Monday, December 10, 2007

Notice of Appeal Was Late, but Extension Saves Appeal for Decision on the Merits

Appeal from summary judgment survives jurisdictional challenge, but appellant loses on the merits in case involving dispute over access to land. Justice Jane Bland's opinion explains the law of implied easements and easements of necessity.

Bradley v. Peters , No. 01-07-00081-CV (Tex.App.- Houston [1st Dist.] Dec. 6, 2007)(Bland)(appellate procedure, deadlines, tardy notice of appeal, Texas real estate case law, easement)
Opinion by Justice BlandBefore Chief Justice Radack, Justices Alcala and Bland
Paul D. Bradley v. Milton Peters, Rodney Rice and Laura Rice
Appeal from 21st District Court of Washington County (Hon. Terrill L. Flenniken)
Disposition: Affirm trial court judgment


Appellant Paul Bradley challenges a no-evidence summary judgment rendered in favor of appellees Milton Peters, Rodney Rice, and Laura Rice. Peters and the Rices move to dismiss the appeal for want of jurisdiction, alleging that Bradley’s notice of appeal was untimely filed. Bradley moves for an extension of time.

As to the merits, Bradley contends in two issues that the trial court erred in granting summary judgment, and erred in denying his motion to strike certain summary judgment evidence. We conclude that we have appellate jurisdiction, grant Bradley’s motion for extension, and deny the motion to dismiss. We further conclude that the trial court did not grant more relief than requested in the motion for summary judgment and therefore affirm.


This is an easement dispute involving adjoining land owned by the parties in Washington
County. The properties are situated off a private roadway known as Renn Lane, which intersects public road F.M. 1370. Bradley’s property is located past the Peters and Rice properties on Renn Lane, further from F.M 1370. This dispute arose when Peters and the Rices locked an iron gate across Renn Lane, preventing Bradley from using it to access his property. Appellees contend that Bradley can access F.M. 1370 and his property by a different route, which does not involve the use of Renn Lane.

Bradley sued, claiming an “easement by implication” along Renn Lane. Appellees counterclaimed and moved for summary judgment. Although it was a no-evidence motion, appellees attached evidence, including a photo of another access road and mailbox, a map of the property showing an access road, and affidavits from landowners on Renn Lane. Bradley objected to this evidence and filed a response, attaching numerous deed records that he contends show unity of title, and his affidavit stating that access via Renn Lane is necessary. The trial court granted summary judgment against Bradley on July 14, 2006. On August 17, 2006, Bradley moved for a new trial. Following a bench trial on appellees’ counterclaims, on October 17, 2006, the trial court signed a final judgment, making the interlocutory summary judgment final and disposing of appellees’ counterclaims. Bradley filed his notice of appeal, along with a motion for an extension of time to file the notice of appeal, on January 24, 2007.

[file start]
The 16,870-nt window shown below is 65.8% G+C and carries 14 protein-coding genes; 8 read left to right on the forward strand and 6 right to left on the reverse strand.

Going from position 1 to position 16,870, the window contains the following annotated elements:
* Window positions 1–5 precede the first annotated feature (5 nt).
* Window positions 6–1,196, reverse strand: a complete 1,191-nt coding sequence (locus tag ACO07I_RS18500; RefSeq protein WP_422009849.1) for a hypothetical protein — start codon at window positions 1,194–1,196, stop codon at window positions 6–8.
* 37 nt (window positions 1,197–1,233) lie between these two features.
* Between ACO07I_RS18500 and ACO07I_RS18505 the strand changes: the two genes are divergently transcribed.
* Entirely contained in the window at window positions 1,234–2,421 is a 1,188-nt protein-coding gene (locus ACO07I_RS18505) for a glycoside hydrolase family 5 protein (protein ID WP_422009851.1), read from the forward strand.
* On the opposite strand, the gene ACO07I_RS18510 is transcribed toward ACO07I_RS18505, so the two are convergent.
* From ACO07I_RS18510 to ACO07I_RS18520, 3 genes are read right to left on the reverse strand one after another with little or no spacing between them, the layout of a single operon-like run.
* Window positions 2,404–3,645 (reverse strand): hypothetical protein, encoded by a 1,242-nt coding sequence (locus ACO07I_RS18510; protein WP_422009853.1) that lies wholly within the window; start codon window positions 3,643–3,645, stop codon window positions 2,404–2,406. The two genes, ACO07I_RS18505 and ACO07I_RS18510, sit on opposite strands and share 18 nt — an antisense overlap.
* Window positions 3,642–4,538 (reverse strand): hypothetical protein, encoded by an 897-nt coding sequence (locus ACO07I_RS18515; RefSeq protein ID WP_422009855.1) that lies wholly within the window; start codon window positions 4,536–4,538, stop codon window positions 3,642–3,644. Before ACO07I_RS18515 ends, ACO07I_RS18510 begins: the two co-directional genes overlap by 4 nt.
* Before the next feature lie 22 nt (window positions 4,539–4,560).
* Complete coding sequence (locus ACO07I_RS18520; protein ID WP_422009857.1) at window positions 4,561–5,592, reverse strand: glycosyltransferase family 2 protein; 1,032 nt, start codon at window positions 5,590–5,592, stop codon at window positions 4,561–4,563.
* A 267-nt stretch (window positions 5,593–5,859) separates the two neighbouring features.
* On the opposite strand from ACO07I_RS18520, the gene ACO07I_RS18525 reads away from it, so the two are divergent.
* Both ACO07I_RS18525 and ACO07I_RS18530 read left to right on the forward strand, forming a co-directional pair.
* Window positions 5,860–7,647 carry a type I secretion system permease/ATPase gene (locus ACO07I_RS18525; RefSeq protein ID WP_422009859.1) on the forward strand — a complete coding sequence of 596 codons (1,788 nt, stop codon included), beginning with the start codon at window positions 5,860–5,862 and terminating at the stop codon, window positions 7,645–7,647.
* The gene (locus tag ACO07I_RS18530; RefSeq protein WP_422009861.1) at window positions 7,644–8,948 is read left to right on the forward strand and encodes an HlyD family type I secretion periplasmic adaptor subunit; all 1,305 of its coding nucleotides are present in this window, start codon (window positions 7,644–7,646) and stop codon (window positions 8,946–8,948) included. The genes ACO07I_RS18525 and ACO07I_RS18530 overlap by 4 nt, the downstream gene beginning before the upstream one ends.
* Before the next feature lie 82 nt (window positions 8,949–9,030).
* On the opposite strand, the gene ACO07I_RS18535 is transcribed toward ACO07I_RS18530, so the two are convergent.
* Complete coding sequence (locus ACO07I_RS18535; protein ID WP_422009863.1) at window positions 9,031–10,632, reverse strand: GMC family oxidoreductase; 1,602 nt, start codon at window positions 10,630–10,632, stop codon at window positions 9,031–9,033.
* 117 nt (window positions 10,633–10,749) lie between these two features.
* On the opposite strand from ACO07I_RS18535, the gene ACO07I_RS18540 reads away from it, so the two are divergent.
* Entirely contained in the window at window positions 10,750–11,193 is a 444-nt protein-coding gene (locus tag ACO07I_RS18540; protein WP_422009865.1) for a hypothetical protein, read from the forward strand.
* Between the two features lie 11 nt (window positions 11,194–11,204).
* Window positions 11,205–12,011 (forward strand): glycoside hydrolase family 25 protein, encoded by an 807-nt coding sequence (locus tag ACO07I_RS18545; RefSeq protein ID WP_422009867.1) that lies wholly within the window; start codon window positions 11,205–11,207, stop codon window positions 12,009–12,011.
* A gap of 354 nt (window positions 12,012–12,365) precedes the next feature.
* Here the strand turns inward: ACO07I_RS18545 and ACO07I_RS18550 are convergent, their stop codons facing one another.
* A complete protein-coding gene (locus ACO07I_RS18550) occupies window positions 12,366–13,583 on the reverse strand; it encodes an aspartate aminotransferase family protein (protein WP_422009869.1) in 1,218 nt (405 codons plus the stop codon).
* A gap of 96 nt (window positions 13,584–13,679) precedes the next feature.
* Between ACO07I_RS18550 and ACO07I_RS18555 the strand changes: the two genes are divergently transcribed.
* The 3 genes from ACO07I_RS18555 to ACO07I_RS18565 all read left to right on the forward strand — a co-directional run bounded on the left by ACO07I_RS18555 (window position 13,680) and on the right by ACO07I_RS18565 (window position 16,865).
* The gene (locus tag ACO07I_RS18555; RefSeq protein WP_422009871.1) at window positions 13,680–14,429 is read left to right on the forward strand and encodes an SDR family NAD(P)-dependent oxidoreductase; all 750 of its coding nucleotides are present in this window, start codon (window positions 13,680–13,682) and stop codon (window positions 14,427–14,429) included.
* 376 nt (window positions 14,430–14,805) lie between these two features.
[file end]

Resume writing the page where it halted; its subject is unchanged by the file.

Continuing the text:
Appellate Jurisdiction

As an initial matter, appellees contest our jurisdiction over the appeal. Specifically, they argue that Bradley’s motion for a new trial, filed before final judgment, but after the trial court granted its interlocutory summary judgment, was overruled by operation of law and thus, was “no longer a live pleading capable of extending the appellate deadline for filing a Notice of Appeal.” We disagree. A prematurely filed motion for new trial extends the deadline to file a notice of appeal under Rule 306c of the Texas Rules of Civil Procedure and Rule 27.2 of the Texas Rules of Appellate Procedure, as long as the motion complains of error brought forward in the subsequent judgment. Tex. R. Civ. P. 306c; Tex R. App. P. 27.2.